December sure is flying by! I’ve been having a blast writing stories for Looseleaf, not to mention taking care of the usual holiday preparations. But I wanted to make a quick stop here and point out a great novel that was just released this month.
The Angel Makers is the story of a small village in Hungary during the early 1900s. Sari is the daughter of an herbalist, and when he dies she partners up with the village midwife. When the men of the village go off to war, the women experience unexpected freedoms. Then the men return, and Sari’s fiance becomes abusive. Without, she feels, any other recourse, she poisons him. But when the rumor spreads, the other women of the village want help with their husbands too…
This book is based on a true story. You can read more about that here.
When I first read the back of this book, I thought it sounded pretty nightmarish, but it’s actually a very human story. Author Jessica Gregson does a wonderful job of developing memorable characters and a distinct sense of place but her greatest achievement in this book is managing to neither vilify nor justify Sari’s actions. This book is a wonderful read and ideal for discussion.
PS: You can click on the cover image to find this book at an indie bookstore near you.
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Imagine, if you will, a circus. Or maybe a carnival, since you walk through it from act to act. This carnival has the artistry of Cirque du Soleil, is completely in black and white, only opens at night, shows up unannounced – and some of the acts might be real magic.
The Night Circus, by Erin Morgenstern, has an interesting and compelling story with a satisfying ending, but the real reason I kept turning the page was that I wanted to spend just a few more sentences in the richly-textured world of this carnival. This book has as strong a sense of place as any story I’ve read – and you won’t want to leave.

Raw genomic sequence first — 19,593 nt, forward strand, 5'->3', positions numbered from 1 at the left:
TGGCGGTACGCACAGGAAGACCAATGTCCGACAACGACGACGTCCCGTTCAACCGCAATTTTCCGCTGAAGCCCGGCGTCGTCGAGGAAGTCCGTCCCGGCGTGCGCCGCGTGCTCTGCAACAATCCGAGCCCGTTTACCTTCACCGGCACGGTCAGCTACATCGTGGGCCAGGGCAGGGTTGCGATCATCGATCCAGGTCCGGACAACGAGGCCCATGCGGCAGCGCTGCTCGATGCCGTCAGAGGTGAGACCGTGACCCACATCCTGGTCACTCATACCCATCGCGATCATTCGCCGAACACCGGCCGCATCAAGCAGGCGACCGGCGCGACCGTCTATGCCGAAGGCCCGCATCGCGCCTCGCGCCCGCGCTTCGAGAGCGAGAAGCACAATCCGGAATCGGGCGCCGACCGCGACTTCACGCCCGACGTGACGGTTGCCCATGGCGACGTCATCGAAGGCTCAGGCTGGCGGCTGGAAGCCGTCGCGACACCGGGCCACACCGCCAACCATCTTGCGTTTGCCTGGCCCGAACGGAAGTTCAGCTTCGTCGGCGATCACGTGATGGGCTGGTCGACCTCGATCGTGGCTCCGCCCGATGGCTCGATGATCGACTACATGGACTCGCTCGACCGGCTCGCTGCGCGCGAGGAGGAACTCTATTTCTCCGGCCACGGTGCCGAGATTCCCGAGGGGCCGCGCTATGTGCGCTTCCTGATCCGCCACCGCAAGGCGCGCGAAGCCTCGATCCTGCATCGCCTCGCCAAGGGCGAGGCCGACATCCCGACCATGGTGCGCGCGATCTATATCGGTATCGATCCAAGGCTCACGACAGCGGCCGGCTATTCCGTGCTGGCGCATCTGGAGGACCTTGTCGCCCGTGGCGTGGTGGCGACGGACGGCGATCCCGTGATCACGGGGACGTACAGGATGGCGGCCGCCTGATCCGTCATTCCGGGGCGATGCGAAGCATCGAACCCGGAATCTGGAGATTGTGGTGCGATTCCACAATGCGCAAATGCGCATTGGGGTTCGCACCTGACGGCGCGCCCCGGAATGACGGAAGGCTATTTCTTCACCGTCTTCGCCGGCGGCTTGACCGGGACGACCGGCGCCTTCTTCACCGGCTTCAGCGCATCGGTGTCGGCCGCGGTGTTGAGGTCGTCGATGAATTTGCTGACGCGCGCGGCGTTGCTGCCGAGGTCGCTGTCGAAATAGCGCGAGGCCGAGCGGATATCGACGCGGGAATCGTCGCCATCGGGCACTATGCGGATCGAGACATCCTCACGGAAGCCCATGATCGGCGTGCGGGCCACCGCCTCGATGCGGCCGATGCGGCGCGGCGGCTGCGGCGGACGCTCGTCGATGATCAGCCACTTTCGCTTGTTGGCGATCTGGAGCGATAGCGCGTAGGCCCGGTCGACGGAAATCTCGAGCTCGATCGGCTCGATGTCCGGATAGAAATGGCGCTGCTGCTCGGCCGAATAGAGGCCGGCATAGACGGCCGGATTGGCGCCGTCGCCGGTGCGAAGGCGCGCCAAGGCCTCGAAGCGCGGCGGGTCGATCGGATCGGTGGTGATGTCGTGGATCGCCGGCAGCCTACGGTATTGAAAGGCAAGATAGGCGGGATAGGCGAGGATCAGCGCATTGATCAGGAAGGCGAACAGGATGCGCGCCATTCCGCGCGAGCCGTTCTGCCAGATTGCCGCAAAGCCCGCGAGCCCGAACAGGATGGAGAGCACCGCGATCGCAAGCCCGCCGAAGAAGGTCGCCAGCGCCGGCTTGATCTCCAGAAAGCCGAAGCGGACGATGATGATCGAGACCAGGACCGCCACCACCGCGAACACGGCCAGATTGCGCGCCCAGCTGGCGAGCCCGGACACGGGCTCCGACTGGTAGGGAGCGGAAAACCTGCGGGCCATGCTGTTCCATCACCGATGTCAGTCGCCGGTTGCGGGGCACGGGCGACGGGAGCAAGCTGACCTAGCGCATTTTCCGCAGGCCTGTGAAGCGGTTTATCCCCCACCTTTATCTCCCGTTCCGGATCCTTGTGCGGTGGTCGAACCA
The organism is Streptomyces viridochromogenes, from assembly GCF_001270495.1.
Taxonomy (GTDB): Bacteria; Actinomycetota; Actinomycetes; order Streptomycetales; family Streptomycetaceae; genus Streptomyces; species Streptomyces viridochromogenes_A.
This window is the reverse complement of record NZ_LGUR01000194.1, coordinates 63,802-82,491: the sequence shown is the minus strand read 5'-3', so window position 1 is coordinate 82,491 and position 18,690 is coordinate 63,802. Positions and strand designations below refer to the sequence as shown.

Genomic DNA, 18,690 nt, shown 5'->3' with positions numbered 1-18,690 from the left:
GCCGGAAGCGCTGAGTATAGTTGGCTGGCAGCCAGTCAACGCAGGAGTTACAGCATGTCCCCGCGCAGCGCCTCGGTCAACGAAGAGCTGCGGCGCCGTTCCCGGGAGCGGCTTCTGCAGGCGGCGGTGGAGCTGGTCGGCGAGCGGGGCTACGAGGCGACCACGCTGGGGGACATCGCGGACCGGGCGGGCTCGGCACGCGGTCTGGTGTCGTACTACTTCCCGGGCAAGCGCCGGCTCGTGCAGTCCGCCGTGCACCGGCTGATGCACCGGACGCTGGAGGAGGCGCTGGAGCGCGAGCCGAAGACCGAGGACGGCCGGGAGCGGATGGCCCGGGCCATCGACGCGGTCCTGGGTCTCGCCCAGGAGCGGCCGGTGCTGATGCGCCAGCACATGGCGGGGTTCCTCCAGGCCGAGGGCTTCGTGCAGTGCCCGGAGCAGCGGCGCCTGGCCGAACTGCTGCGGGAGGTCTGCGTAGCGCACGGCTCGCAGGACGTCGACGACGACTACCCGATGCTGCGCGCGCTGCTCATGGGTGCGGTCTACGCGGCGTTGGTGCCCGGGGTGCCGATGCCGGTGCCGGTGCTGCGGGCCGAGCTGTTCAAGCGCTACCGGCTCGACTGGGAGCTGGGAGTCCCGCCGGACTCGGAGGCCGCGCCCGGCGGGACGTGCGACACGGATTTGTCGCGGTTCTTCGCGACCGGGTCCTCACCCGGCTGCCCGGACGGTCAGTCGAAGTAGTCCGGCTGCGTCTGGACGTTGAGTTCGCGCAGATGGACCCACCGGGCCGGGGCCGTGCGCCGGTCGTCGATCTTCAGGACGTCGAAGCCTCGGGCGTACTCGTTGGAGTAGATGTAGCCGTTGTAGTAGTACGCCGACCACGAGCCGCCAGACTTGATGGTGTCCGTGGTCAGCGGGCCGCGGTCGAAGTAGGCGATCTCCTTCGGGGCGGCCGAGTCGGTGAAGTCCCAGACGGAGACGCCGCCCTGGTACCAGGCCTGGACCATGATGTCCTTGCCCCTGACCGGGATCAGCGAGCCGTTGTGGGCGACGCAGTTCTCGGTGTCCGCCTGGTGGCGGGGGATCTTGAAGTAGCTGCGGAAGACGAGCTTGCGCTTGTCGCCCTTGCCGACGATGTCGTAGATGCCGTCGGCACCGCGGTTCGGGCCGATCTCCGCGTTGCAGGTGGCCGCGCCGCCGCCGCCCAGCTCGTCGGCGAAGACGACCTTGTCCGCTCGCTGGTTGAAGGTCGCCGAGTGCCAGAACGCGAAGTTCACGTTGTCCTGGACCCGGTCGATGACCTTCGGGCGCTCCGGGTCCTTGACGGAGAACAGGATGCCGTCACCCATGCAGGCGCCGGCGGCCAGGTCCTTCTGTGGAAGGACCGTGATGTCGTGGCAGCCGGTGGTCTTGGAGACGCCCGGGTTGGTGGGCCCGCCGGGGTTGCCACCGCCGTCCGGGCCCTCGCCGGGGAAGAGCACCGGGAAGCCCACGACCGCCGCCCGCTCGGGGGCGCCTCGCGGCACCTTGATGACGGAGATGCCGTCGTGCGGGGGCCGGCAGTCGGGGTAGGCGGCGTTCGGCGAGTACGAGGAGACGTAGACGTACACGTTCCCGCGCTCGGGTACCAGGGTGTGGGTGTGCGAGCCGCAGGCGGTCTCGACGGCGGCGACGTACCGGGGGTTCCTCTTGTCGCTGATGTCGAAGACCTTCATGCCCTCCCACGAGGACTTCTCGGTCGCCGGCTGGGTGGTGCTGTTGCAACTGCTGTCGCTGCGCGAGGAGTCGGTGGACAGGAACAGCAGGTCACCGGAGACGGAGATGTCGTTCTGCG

The Night Circus has been getting a lot of buzz, and is already a bestseller, so maybe it doesn’t really need more attention. But this book is the most delightful novel for adults that I can think of, so I’m posting this anyway :)
Why’s it particularly boho? Who hasn’t, at some point, at least daydreamed of running away to join a circus? (Extra points if you or a friend has actually done this.)
This is the book that I use most often. Better Basics for the Home: Simple Solutions for Less Toxic Living by Annie Berthold-Bond is a recipe book for everything from hair dye to car wax and sink scrubbers to under-eye cream. The vast majority of these recipes are simple and user-friendly; much cheaper than an off-the-shelf product; and use gentle, easy-to-find ingredients like vinegar, baking soda, salt, lavender oil, and aloe vera gel. With this book, making your own toiletries and household cleaners is a lot easier than worrying about what’s in the store-bought stuff – not to mention a helluva lot more fun!
Click on the cover image to buy this book from your local, independent bookseller. :)
This website is most concerned with the character of the gypsy, the bohemian, the wanderer. But for a contemporary portrait of the Romani – the group most often labeled as ‘Gypsies’ – this tome, in which Isabel Fonseca describes the four years she spent with Romani from Albania to Poland, listening to their stories, deciphering their taboos, and befriending their matriarchs, activists, and child prostitutes – is fascinating. Don’t go to this book for any lyrical generalizations: Bury Me Standing draws its strength from its detailed, specific portraits of diverse Romani individuals. Fonseca’s writing is articulate and interesting, but be prepared: The contextual material (mainly involving the political upheavals in Eastern Europe during the latter 20th century) makes for a dense read.
(Click on the cover image to buy this book from an independent bookseller.)